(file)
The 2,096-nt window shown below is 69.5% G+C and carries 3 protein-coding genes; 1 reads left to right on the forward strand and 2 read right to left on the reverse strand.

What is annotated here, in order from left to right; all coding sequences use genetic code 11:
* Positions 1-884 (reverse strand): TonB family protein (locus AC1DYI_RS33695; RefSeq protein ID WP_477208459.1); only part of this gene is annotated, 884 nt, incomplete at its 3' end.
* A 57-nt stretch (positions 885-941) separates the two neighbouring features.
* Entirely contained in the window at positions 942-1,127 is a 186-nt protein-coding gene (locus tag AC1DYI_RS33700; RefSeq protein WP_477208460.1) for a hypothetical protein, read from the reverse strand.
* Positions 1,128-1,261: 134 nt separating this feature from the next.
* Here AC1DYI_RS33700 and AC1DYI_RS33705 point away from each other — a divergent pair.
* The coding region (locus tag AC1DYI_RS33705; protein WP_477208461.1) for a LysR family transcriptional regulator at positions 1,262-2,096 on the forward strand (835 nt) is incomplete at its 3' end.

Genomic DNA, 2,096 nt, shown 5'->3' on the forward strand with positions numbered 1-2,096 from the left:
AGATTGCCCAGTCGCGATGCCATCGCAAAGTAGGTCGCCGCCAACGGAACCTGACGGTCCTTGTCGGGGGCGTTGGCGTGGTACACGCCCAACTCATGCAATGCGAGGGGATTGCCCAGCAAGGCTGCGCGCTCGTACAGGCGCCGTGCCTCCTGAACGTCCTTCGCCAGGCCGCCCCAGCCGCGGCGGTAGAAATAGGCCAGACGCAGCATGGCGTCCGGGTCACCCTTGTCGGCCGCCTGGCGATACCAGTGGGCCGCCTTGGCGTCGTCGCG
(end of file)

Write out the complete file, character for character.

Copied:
The 2,096-nt window shown below is 69.5% G+C and carries 3 protein-coding genes; 1 reads left to right on the forward strand and 2 read right to left on the reverse strand.

What is annotated here, in order from left to right; all coding sequences use genetic code 11:
* Positions 1-884 (reverse strand): TonB family protein (locus AC1DYI_RS33695; RefSeq protein ID WP_477208459.1); only part of this gene is annotated, 884 nt, incomplete at its 3' end.
* A 57-nt stretch (positions 885-941) separates the two neighbouring features.
* Entirely contained in the window at positions 942-1,127 is a 186-nt protein-coding gene (locus tag AC1DYI_RS33700; RefSeq protein WP_477208460.1) for a hypothetical protein, read from the reverse strand.
* Positions 1,128-1,261: 134 nt separating this feature from the next.
* Here AC1DYI_RS33700 and AC1DYI_RS33705 point away from each other — a divergent pair.
* The coding region (locus tag AC1DYI_RS33705; protein WP_477208461.1) for a LysR family transcriptional regulator at positions 1,262-2,096 on the forward strand (835 nt) is incomplete at its 3' end.

Genomic DNA, 2,096 nt, shown 5'->3' on the forward strand with positions numbered 1-2,096 from the left:
AGATTGCCCAGTCGCGATGCCATCGCAAAGTAGGTCGCCGCCAACGGAACCTGACGGTCCTTGTCGGGGGCGTTGGCGTGGTACACGCCCAACTCATGCAATGCGAGGGGATTGCCCAGCAAGGCTGCGCGCTCGTACAGGCGCCGTGCCTCCTGAACGTCCTTCGCCAGGCCGCCCCAGCCGCGGCGGTAGAAATAGGCCAGACGCAGCATGGCGTCCGGGTCACCCTTGTCGGCCGCCTGGCGATACCAGTGGGCCGCCTTGGCGTCGTCGCG